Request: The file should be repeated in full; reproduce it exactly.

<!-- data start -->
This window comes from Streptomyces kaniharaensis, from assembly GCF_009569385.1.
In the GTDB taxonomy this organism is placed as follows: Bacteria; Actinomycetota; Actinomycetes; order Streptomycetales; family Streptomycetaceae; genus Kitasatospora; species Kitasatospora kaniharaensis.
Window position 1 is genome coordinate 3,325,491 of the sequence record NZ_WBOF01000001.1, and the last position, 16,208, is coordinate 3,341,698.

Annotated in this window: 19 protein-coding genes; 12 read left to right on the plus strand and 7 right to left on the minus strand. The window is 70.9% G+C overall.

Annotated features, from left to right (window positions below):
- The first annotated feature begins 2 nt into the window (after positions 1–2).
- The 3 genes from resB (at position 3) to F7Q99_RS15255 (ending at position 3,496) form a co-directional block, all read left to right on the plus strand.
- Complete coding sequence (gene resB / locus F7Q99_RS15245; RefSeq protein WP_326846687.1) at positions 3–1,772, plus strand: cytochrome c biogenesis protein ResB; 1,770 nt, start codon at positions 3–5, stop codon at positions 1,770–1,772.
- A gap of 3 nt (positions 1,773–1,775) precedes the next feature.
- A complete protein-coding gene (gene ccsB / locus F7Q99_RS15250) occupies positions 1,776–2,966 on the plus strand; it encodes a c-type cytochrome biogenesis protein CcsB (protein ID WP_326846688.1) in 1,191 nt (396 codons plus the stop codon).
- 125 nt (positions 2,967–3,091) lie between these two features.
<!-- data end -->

This window comes from Streptomyces kaniharaensis, from assembly GCF_009569385.1.
In the GTDB taxonomy this organism is placed as follows: Bacteria; Actinomycetota; Actinomycetes; order Streptomycetales; family Streptomycetaceae; genus Kitasatospora; species Kitasatospora kaniharaensis.
Window position 1 is genome coordinate 3,325,491 of the sequence record NZ_WBOF01000001.1, and the last position, 16,208, is coordinate 3,341,698.

Annotated in this window: 19 protein-coding genes; 12 read left to right on the plus strand and 7 right to left on the minus strand. The window is 70.9% G+C overall.

Annotated features, from left to right (window positions below):
- The first annotated feature begins 2 nt into the window (after positions 1–2).
- The 3 genes from resB (at position 3) to F7Q99_RS15255 (ending at position 3,496) form a co-directional block, all read left to right on the plus strand.
- Complete coding sequence (gene resB / locus F7Q99_RS15245; RefSeq protein WP_326846687.1) at positions 3–1,772, plus strand: cytochrome c biogenesis protein ResB; 1,770 nt, start codon at positions 3–5, stop codon at positions 1,770–1,772.
- A gap of 3 nt (positions 1,773–1,775) precedes the next feature.
- A complete protein-coding gene (gene ccsB / locus F7Q99_RS15250) occupies positions 1,776–2,966 on the plus strand; it encodes a c-type cytochrome biogenesis protein CcsB (protein ID WP_326846688.1) in 1,191 nt (396 codons plus the stop codon).
- 125 nt (positions 2,967–3,091) lie between these two features.